On September 20th, 2023, the Global Tobacco and Nicotine Forum (GTNF) entered its second day, and 2FIRSTS engaged in a conversation with Nancy Loucas, the Public Health Policy and Executive Coordinator for CAPHRA from New Zealand. Nancy provided an overview of tobacco and e-cigarette regulations in New Zealand and Australia, highlighting the differences in their approaches to issues such as youth smoking rates, new legislation, and the handling of black market tobacco.
Firstly, Nancy evaluates the latest tobacco and e-cigarette regulations proposed by the New Zealand government, describing them as an attempt to reduce smoking rates in a more innovative and progressive way. The new regulations focus on protecting children, but the actual issues lie more in the enforcement of laws rather than the e-cigarette products themselves. She emphasizes that the core problem is not the e-cigarettes themselves, but rather how to better enforce existing laws.
New Zealand has recently implemented the “Generational End Game” policy, aimed at reducing smoking rates in the long term. However, there seems to be an overlap with the new legislation in place. Nancy argues that considering New Zealand’s current low rates of teenage smoking, these new regulations might be excessive. Nonetheless, she believes that such legislation appears appealing and could have a positive impact.
In addition, Nancy pointed out that there are obvious differences in e-cigarette policies between Australia and New Zealand. Compared to Australia’s conservative approach, New Zealand demonstrates a more open and progressive strategy. Interestingly, despite implementing a stricter medical model, Australia’s smoking rates have remained stagnant or even risen, while New Zealand has successfully reduced smoking rates. This to some extent reflects the effectiveness of the policies implemented.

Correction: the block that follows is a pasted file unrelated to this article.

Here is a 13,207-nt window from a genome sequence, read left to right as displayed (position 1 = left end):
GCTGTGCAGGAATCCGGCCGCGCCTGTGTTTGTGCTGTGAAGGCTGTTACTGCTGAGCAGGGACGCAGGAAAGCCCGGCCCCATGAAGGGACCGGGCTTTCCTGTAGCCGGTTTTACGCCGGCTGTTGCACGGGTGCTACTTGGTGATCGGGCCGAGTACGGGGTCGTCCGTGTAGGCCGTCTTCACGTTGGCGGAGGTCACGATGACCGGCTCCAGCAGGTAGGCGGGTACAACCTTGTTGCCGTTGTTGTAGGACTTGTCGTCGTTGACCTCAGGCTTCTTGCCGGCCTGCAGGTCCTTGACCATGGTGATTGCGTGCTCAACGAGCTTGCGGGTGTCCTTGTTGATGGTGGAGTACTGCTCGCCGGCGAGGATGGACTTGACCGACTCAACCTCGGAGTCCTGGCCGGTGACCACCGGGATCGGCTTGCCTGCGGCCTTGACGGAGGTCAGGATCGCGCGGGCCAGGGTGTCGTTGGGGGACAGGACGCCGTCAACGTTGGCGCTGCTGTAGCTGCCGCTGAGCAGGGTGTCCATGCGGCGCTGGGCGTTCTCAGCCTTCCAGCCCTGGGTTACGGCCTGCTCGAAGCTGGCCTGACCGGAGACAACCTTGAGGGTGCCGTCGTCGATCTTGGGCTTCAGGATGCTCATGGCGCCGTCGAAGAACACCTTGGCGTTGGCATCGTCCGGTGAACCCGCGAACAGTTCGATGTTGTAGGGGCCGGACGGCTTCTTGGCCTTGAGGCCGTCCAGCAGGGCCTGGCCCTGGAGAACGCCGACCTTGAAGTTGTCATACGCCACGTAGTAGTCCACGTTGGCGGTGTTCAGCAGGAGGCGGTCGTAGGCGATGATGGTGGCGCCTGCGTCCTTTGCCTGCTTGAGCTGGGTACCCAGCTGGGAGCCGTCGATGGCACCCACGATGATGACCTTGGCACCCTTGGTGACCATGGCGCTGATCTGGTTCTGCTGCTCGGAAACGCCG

During the final stage of the conversation, Nancy criticized Australia’s prescription model for e-cigarettes. This model treats regular consumers as patients or addicts, with doctors urging them to quit smoking, which ordinary consumers are often reluctant to accept. She also proposed that, in certain circumstances, people should be allowed to obtain e-cigarettes through medical means, especially for groups with a high demand for e-cigarettes, such as patients receiving treatment in mental health institutions. Policymakers should fully consider these special circumstances.
The original article, authored and published by 2FIRSTS, can be found here: https://www.2firsts.com/news/comparing-tobacco-and-e-cigarette-policies-in-new-zealand-and-australia